A girl is engaged to the local richman, but meanwhile she has dreams about the legendary pirate Macoco. A traveling singer falls in love with her and to impress her he poses as the pirate. Written by
R. Kessen <email@example.com>
Upon completion of the film, Tom Keogh finally returned to New York City. Tom Keogh did a few ballet costume design projects while working with Karinska's costume shop; then decided to move to France, pursuing a fine artist painting career. Keogh was a very good artist/painter with a mildly successful career. See more »
The film is set in 1830. Manuela's trousseau is labeled "Maison Worth, Paris". The Maison Worth couturier house did not exist until circa 1860. See more »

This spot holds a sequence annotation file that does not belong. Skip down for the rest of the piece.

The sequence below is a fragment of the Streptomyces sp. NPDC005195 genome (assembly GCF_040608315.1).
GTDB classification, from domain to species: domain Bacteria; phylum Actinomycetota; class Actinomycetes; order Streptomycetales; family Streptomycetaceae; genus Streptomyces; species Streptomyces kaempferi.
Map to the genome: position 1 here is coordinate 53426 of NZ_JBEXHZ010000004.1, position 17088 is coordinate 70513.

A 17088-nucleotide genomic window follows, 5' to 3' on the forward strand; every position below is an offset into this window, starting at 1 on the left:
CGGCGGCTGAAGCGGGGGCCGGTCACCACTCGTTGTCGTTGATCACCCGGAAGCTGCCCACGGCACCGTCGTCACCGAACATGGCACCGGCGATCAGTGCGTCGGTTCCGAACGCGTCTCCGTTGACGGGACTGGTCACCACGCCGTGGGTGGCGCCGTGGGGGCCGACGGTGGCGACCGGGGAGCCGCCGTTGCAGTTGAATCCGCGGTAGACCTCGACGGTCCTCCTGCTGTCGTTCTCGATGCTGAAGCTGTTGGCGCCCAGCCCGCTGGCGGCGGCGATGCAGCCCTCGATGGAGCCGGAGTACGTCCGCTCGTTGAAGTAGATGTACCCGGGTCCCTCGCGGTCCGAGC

I believe a condemned man has a right to one last request.
Oh, within reason - a visit from a loved one, a prayer, a beef steak.
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I was a kid when I first saw "The Pirate." So I missed many of the nuances in this incredibly glorious farce. Garland and Kelly have never been funnier. Though the songs are few, the production numbers are astounding. Garland, of course, sounds incredible and Kelly does at least three long dance numbers that make for wonderful watching. Viewers must remember that the whole movie is a put-on to some degree, and the stars put it over marvelously. Great support, too, from Walter Slezak and Gladys Cooper. This is one of those films that validate the phrase "glorious technicolor." It also adds lustre to the memory of the golden age of MGM musicals.
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